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Takeaways: Northeastern pulled away after even 40 minutes

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NORTH ANDOVER — Northeastern defeated Merrimack 7-2 on Friday night after scoring five goals in the third period. Exclusively for TMR VIP members, Mike McMahon brings you his takeaways from the game …

  • The lopsided score wouldn’t suggest a closer game, but until the wheels came off the bus in the third period, I thought the game was fairly even. Shots through two periods were 19-14 Merrimack and shot attempts were 30-21 Northeastern after two periods. Scoring chances were even.
  • The wheels fell off for Merrimack in the third period after the Huskies scored just 47 seconds into the frame. From there Merrimack mismanaged the puck and it resulted in a shorthanded rush and goal for the Huskies and then Northeastern scored on a 5-on-3 power play. Once that ball got rolling downhill on the Warriors, they weren’t able to stop yet, let alone push the momentum back in their favor.
  • The second period was one of the best periods Merrimack played in the last month. They were faster than Northeastern, winning puck races and taking the game to them physically. Shots in the second period were 11-4 Merrimack and the Warriors had the Huskies on their heels. Now the challenge becomes sustaining that level of play over a 60-minute game. Merrimack proved tonight that they can do it in flashes, but they need to find more consistency. It’s easier said than done and is probably the biggest challenge facing most teams in the bottom half of the KRACH this time of year.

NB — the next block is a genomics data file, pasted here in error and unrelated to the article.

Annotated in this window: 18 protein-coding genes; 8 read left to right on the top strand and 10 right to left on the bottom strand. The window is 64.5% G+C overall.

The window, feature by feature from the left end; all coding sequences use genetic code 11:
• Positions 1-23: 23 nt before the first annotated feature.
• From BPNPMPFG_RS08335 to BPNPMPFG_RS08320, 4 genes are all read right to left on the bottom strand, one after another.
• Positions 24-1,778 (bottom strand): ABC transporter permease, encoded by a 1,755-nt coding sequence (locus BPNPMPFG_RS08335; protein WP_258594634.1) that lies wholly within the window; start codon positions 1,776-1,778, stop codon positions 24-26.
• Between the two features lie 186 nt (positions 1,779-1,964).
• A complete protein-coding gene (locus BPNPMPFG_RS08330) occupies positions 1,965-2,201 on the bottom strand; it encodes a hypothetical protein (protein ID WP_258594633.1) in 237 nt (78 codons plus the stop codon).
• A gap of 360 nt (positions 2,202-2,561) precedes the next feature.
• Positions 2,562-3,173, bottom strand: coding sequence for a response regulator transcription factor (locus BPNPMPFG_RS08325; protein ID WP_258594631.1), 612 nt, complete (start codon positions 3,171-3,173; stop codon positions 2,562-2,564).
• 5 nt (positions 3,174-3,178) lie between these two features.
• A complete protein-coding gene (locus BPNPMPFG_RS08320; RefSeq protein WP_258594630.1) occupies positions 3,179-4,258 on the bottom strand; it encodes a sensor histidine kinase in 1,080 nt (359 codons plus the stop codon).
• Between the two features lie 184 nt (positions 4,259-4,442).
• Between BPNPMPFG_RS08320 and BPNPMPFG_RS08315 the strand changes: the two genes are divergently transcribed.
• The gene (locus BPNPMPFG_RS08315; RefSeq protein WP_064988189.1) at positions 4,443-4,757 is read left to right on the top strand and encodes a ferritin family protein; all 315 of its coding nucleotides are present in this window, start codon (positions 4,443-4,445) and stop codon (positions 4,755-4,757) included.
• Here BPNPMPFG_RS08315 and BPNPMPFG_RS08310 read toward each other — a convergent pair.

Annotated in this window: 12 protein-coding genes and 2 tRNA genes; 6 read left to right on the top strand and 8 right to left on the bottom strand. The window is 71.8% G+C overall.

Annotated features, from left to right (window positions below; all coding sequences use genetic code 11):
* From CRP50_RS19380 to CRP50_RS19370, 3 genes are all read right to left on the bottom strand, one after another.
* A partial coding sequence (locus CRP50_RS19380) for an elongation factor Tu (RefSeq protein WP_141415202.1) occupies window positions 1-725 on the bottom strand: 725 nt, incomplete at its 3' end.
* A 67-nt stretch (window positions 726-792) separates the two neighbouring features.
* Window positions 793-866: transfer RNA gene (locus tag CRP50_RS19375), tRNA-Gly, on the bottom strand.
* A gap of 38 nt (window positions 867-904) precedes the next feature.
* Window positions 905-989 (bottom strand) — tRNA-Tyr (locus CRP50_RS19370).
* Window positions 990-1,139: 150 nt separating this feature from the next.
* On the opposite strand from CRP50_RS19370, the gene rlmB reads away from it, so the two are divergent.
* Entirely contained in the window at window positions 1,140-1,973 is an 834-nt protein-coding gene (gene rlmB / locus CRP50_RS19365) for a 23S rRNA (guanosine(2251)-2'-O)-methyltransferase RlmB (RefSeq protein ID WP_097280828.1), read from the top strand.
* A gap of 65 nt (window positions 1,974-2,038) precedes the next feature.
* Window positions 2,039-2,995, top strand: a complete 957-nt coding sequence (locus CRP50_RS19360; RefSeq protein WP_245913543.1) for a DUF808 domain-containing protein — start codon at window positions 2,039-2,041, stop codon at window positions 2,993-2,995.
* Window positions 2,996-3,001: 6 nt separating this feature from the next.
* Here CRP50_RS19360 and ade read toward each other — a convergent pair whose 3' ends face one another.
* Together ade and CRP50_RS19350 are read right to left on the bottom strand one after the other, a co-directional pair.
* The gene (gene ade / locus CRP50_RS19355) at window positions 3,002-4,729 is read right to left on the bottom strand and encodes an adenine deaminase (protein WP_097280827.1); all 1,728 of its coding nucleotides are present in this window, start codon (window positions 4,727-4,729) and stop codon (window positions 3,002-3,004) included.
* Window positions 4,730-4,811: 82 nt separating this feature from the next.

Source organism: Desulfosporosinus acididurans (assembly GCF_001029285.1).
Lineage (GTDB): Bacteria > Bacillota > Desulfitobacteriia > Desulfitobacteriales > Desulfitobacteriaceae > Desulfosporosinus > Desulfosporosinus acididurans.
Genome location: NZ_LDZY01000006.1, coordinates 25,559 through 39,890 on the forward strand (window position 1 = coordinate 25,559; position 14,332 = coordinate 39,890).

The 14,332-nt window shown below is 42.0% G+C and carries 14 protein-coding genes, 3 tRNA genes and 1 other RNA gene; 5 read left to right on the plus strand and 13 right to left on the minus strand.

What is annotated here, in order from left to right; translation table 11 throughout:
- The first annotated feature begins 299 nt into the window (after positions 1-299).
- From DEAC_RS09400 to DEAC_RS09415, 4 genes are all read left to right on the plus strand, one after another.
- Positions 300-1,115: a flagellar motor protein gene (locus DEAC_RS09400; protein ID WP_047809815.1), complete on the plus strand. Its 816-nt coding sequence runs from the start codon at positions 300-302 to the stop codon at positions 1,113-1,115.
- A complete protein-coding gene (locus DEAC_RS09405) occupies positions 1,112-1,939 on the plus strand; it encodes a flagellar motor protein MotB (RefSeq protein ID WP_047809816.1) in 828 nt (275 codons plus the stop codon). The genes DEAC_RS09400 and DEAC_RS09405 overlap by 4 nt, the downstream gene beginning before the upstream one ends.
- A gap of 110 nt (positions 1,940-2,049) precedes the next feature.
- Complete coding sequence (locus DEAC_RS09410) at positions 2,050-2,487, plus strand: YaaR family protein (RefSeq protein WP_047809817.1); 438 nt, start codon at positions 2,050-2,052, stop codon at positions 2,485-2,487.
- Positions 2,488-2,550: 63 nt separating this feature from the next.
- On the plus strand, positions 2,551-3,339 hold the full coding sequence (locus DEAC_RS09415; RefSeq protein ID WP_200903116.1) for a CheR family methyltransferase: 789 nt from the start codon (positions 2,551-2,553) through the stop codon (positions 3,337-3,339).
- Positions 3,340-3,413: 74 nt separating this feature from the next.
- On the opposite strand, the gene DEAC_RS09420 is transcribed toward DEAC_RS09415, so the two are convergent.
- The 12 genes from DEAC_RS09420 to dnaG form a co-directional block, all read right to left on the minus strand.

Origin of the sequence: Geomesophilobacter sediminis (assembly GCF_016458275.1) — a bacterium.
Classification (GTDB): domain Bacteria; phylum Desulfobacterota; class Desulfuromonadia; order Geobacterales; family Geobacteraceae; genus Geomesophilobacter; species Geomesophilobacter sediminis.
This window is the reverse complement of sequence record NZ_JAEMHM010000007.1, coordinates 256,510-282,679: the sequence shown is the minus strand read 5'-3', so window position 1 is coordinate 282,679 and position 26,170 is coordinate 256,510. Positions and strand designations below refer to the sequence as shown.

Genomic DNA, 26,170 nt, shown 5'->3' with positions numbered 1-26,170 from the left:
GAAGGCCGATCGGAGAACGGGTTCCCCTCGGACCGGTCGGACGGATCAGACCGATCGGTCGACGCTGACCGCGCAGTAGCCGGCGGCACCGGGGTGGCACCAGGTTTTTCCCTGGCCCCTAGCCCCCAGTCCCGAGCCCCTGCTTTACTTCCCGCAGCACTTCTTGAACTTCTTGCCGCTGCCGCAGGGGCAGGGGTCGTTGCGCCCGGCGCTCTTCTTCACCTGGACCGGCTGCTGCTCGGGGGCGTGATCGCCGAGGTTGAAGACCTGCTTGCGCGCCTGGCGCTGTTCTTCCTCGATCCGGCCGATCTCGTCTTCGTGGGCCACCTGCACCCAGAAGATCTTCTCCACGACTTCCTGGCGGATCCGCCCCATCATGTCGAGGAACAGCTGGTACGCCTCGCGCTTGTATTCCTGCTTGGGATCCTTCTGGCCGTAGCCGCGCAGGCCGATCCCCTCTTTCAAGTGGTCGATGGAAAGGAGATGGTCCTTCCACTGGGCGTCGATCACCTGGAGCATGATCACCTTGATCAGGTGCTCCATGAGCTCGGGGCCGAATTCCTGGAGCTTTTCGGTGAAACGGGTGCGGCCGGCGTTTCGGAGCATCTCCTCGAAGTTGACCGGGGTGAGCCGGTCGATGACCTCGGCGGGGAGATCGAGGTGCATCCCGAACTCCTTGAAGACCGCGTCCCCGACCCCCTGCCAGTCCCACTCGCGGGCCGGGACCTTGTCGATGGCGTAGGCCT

• Every year there seem to be one or two instances of questionable scheduling from Hockey East. This weekend is a good example. Merrimack plays Friday and Saturday while both Providence and Northeastern — Merrimack’s opponents — play one-game weekends. There was no effect last night, but I don’t think it’s ironic that the Warriors collapsed in the third period against a Northeastern team that, theoretically, had fresher legs in the third period against a Merrimack team that had to play one of the harder, heavier teams (Providence) last night. It’s not the reason Merrimack lost, but I don’t think it helped.
  • Jeff Solow had a solid game. He had a big block in the second period while the game was still close and I thought covered in the defensive zone well.
  • Johnathan Kovacevic has been the best player on the ice for Merrimack in every game this season. In probably half of Merrimack’s games, he’s been the best player on the ice for both teams. It was noticeable tonight in the third period when the Warriors were under siege how much Kovacevic looks like a pro hockey player. He skates like a pro. He positions like a pro. He has pro size. Everything about him screams pro hockey player, and he’s going to be a good one at the next level. He’ll require some AHL seasoning but he has a future with the Winnipeg Jets.
  • Cole McBride had a nice goal in the first period and continued to up his physical play on the weekend. That’s what is going to keep McBride in the lineup. He has plenty of skill, but the harder, edgier he plays the more effective he’ll be and the more ice time he’ll get on gameday. This weekend seemed like a good push in the right direction for him.